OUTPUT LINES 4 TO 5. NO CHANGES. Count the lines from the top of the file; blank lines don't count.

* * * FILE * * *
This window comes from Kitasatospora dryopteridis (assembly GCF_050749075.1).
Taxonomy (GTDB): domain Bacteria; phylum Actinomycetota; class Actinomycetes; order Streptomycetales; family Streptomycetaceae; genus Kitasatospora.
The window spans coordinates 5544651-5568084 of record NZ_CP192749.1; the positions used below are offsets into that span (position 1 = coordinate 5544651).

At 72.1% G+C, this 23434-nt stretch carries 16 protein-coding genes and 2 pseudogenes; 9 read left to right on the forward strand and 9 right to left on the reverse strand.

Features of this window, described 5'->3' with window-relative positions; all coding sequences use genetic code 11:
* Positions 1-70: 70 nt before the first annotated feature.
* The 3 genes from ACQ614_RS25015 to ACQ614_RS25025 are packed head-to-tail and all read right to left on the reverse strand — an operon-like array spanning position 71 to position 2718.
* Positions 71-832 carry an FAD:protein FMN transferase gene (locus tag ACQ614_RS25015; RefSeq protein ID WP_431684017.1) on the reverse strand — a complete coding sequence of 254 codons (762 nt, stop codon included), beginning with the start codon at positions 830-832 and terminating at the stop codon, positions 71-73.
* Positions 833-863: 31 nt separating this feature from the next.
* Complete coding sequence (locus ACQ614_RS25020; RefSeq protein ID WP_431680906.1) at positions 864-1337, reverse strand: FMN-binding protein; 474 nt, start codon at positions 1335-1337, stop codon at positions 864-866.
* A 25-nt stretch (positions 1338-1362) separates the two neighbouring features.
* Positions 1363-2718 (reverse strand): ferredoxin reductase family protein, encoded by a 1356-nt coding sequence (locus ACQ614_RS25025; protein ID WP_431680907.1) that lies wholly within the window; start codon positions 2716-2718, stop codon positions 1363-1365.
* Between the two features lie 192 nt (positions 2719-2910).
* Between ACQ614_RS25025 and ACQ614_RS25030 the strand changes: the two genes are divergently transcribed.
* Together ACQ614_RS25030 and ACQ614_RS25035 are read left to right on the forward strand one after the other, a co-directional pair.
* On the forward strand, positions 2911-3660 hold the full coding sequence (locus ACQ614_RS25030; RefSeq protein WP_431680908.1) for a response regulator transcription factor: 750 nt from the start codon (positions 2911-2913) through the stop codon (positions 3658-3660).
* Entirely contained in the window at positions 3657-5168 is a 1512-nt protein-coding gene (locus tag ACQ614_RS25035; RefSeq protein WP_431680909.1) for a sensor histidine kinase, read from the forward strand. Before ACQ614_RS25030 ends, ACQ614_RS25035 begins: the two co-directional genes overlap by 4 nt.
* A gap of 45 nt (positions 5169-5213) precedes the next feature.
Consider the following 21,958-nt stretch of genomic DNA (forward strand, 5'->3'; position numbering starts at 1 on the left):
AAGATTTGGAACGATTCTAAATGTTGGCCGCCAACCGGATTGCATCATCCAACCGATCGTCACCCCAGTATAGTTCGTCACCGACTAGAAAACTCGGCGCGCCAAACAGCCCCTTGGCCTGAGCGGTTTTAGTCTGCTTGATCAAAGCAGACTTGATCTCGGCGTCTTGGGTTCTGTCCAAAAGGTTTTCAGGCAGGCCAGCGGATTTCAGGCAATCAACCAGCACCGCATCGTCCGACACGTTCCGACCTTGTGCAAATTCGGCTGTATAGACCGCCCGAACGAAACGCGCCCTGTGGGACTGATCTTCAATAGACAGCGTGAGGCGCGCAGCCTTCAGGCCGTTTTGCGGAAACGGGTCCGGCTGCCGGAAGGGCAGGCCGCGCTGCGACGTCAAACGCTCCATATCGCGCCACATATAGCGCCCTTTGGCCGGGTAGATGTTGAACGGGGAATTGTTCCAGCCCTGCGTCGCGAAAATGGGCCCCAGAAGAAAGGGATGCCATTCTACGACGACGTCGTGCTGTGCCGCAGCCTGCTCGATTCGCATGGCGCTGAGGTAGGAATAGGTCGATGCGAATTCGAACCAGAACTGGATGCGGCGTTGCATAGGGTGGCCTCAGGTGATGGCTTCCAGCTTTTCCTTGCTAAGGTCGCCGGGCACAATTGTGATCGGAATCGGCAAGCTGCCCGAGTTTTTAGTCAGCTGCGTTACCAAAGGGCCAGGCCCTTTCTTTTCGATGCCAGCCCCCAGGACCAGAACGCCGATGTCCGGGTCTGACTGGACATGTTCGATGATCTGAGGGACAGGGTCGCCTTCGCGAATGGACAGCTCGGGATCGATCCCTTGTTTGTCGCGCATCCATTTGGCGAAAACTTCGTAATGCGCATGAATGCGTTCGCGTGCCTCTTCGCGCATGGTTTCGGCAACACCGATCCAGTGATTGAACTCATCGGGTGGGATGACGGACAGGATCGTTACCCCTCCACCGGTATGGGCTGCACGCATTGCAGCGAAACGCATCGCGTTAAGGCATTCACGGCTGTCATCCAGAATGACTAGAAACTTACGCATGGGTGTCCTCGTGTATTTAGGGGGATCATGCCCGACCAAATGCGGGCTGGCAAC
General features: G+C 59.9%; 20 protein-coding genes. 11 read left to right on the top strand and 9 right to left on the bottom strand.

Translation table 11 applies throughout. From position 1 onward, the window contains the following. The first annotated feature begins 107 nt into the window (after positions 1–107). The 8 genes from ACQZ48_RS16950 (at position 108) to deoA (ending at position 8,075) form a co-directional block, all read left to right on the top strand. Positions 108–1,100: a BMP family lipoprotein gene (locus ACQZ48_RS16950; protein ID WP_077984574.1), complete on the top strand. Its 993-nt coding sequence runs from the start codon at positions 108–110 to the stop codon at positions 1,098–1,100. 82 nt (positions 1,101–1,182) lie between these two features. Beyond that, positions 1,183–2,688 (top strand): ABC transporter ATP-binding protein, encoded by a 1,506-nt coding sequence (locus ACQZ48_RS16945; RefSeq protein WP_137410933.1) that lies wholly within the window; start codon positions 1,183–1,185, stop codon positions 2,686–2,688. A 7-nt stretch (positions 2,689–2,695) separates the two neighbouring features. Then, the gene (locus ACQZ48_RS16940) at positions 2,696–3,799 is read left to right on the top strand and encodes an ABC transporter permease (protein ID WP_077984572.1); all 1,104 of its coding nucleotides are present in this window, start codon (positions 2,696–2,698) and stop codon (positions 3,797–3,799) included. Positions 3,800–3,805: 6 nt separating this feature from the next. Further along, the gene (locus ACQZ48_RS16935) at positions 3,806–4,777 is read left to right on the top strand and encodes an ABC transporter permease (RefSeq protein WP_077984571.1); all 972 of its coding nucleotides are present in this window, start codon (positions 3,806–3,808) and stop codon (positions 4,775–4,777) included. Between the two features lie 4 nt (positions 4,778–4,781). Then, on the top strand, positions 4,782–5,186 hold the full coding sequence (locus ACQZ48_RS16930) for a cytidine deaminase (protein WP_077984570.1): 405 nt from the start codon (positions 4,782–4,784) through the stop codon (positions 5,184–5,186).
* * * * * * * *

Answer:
At 72.1% G+C, this 23434-nt stretch carries 16 protein-coding genes and 2 pseudogenes; 9 read left to right on the forward strand and 9 right to left on the reverse strand.

Features of this window, described 5'->3' with window-relative positions; all coding sequences use genetic code 11: